I started in the corner of the L, at the front of the counter, and then worked my way out to both ends, aligning the front face of the tiles with the edge of the plywood.

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Next steps, in no particular order:

I will add a trim piece to the front face of the counter to tie everything together, hide the rough edge of the plywood, and protect the front edge of the tiles.

At the ends, I left the tiles longer than the counter: I’ll cut them back with a knife after the No More Nails cures.

I will add an elevated ledge along the back of the counter – a backsplash of sorts. I’ll have power bars mounted on each leg of this. On the long leg of the L, the ledge will support test tracks in various gauges. I’ve already planned out this project and I’m just waiting on some materials and time.

I will install cabinet hardware: I just purchased some nice drawer pulls through an architect I know. They’ll go very nicely with the modern grey drawer fronts. I will have to built a drilling jig for these.

I have to adjust the alignment of the drawer faces – something that’s relatively easy to do with the IKEA system, but which will require some time and possibly a second set of eyes.

I’m getting very close to the point where I’ll be able to start loading the drawers with tools and materials. This is the first time I’ve had such a dedicated space for a workshop and I look forward to putting it to good use!

Workshop counter: “Subroadbed”

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My friend Doug Currie came over yesterday afternoon, and together we cut and installed the “subroadbed” level of the counter for my workshop cabinets.

“Subroadbed” is the perfect term for this, since I used a popular subroadbed material for my counter: 3/4″ plywood. I actually used two layers of 3/4″ ply, with each layer staggered to overlap the joints between sheets and the layers glued to each other with “No More Nails”.

For this project, I had the lumber yard cut 4×8 foot panels into 2×4 sheets, which were the perfect depth for the counter and easier to swing about the shop – it’s spacious, but not that big. A track saw and my work table, which is drilled for bench dogs, made short work of cutting panels to length.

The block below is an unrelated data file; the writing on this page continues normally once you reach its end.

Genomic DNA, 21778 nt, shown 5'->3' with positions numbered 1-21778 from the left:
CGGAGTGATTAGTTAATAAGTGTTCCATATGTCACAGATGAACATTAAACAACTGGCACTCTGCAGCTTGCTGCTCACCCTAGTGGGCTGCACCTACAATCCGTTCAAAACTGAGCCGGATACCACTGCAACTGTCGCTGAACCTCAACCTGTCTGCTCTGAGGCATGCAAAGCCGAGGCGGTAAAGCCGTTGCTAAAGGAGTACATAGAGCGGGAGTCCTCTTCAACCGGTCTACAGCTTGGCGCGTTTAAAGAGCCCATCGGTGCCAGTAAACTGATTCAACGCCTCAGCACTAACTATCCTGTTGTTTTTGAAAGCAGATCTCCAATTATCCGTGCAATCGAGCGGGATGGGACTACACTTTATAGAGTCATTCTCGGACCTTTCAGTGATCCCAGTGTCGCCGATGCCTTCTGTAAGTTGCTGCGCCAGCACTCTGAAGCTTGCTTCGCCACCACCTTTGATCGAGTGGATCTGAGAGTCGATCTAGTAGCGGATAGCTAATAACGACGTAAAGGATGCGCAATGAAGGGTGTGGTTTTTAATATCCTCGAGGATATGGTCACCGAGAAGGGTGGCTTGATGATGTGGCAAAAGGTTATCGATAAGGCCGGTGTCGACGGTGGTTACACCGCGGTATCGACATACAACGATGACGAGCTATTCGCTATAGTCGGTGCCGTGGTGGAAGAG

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As the above photo shows, the plywood lines up with the front face of the drawers: I’ll add a nice trim piece along the front edge of the counter, which will provide a small overhang. Before I do that, I’ll repaint the walls above the cabinets and then install my replaceable surface (the “roadbed”, if you will).

Finally, I’ll built a raised shelf along the back of the counter, on which I will be able to lay test tracks of various scales and gauges. And I have a pair of power bars to mount – one above each leg of the L.

Meantime, I’ve already started to move some tools into place to get an idea of how I can set up the counter:

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The corner (at left) will be home to the Sherline Mill I picked up from a friend back (gulp!) in 2012. It’s well past time I started using the thing – and once I have the space set up, I’ll be able to do that. Other items that will find space on the counter include a sensitive drill press and a tap holder, a sharpening station, a sanding station, soldering station and resistance soldering unit, plus in-progress projects and … well, you get the idea. Now you know why I wanted such a larger counter.

With the notable exception of the mill, it’s expected that most of these tools will be moved from the counter to the work-table when needed. My friend Chris Abbott and I are already planning how that table will be set up as a flexible work space.

(Thanks for the help yesterday, Doug – much appreciated!)

Rolling stock storage redux

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(Filled to overflowing – again…)